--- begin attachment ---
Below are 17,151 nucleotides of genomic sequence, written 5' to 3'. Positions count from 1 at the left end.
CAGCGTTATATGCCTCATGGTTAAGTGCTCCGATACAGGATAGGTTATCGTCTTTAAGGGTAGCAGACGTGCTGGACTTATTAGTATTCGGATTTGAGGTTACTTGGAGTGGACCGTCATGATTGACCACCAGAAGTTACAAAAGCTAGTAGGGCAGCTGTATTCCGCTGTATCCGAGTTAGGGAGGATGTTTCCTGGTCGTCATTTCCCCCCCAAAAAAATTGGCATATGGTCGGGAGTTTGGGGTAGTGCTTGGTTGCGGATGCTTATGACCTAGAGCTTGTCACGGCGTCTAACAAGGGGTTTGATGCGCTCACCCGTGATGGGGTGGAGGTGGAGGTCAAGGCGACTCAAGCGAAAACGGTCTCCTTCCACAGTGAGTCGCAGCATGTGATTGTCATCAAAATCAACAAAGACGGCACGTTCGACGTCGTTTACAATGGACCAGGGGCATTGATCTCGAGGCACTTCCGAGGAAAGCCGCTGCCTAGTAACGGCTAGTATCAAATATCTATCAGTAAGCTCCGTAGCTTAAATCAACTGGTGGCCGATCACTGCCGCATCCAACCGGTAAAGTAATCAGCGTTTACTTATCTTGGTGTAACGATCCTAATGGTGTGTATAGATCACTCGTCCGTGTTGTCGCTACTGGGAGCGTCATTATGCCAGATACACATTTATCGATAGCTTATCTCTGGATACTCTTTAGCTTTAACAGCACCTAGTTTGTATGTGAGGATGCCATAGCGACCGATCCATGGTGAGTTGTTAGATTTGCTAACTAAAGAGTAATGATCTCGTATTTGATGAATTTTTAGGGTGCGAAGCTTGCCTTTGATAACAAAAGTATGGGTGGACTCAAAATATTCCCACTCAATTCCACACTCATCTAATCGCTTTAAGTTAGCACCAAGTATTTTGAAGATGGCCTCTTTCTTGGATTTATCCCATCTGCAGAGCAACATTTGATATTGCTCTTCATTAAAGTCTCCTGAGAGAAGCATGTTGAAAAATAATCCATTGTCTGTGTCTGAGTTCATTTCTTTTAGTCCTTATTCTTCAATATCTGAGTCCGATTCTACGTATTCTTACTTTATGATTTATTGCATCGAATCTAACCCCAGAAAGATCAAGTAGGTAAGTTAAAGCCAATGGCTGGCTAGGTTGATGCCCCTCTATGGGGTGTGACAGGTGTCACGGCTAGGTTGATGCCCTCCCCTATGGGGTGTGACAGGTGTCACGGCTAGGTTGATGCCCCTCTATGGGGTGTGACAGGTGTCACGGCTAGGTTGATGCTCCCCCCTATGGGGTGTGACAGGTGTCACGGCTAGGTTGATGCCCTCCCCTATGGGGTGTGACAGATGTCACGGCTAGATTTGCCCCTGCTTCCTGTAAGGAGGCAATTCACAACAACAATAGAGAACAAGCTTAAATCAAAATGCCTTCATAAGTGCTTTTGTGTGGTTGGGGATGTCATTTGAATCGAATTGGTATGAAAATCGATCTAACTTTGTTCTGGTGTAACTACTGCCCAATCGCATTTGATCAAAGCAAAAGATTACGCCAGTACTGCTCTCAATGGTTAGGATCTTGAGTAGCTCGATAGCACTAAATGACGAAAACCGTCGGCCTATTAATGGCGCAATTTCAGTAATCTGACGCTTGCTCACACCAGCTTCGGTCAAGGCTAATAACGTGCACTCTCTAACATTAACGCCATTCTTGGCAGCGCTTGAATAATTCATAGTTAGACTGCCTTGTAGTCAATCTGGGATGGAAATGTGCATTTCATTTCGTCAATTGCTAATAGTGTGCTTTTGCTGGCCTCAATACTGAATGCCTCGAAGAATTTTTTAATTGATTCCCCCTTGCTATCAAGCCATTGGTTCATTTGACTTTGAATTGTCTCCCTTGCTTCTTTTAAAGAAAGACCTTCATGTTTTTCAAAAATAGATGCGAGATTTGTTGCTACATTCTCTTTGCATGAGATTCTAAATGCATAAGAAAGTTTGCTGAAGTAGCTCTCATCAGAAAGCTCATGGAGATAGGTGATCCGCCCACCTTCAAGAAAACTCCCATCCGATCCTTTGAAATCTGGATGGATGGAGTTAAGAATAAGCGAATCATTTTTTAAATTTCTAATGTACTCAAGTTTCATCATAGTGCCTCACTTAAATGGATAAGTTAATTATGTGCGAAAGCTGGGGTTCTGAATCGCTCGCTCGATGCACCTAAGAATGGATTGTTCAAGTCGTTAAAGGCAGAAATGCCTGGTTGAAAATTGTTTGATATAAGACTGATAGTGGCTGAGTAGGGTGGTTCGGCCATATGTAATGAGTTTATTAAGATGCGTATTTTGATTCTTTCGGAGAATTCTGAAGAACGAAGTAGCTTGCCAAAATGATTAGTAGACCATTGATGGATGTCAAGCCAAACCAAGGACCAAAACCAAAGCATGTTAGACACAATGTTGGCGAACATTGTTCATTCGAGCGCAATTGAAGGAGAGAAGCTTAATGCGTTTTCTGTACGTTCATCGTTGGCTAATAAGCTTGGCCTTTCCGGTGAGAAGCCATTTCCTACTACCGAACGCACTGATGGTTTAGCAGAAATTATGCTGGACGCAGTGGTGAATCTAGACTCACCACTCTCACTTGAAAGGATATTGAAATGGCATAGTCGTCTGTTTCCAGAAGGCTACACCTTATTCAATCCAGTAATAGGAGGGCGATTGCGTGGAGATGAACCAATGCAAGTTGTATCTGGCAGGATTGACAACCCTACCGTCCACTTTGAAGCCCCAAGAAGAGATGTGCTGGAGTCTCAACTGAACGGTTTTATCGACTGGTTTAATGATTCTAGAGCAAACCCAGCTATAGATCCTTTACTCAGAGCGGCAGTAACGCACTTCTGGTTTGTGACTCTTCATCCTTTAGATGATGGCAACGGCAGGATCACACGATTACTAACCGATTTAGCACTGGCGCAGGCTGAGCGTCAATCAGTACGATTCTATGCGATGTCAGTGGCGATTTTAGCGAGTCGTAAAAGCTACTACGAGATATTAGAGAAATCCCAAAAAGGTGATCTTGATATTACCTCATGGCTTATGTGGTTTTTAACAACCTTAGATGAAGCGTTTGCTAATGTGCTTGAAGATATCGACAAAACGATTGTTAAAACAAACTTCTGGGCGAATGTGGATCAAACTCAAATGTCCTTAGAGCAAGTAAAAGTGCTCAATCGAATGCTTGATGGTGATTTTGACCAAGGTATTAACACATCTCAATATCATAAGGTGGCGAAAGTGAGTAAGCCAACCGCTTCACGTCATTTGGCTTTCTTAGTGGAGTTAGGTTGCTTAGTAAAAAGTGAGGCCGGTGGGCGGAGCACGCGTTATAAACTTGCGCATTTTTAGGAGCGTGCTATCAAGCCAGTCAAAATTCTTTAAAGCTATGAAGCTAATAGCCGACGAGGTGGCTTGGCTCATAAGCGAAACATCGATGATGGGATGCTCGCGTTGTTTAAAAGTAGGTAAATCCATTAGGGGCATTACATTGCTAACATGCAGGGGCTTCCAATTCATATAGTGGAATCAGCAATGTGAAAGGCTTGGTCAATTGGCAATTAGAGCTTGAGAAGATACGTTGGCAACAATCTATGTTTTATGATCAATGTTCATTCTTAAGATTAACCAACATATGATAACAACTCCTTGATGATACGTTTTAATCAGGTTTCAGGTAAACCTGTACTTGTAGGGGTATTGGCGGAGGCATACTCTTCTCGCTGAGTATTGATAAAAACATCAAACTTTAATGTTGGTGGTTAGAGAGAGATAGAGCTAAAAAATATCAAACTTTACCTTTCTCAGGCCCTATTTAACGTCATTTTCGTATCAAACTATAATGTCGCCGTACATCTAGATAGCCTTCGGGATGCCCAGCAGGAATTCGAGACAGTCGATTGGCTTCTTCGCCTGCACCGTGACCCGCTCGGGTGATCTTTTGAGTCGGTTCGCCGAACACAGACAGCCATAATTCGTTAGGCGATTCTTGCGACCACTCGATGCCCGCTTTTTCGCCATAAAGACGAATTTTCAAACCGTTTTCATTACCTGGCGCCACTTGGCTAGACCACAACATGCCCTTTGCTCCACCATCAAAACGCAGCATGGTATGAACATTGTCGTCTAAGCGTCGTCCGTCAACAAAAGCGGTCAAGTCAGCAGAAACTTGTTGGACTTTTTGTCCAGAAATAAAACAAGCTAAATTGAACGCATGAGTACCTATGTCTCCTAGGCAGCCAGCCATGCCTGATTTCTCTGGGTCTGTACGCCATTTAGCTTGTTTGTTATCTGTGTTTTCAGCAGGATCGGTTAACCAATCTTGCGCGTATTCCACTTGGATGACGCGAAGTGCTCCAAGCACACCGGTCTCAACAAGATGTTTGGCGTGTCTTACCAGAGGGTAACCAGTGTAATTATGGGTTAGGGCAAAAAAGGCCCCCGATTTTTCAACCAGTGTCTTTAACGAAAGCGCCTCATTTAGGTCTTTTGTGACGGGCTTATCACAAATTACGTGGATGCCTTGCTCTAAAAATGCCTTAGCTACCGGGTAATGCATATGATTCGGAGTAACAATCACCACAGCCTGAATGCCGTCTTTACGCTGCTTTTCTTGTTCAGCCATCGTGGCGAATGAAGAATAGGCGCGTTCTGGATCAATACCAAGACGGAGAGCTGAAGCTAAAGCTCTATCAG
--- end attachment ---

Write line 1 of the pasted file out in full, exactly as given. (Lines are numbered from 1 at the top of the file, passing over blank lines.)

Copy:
Below are 17,151 nucleotides of genomic sequence, written 5' to 3'. Positions count from 1 at the left end.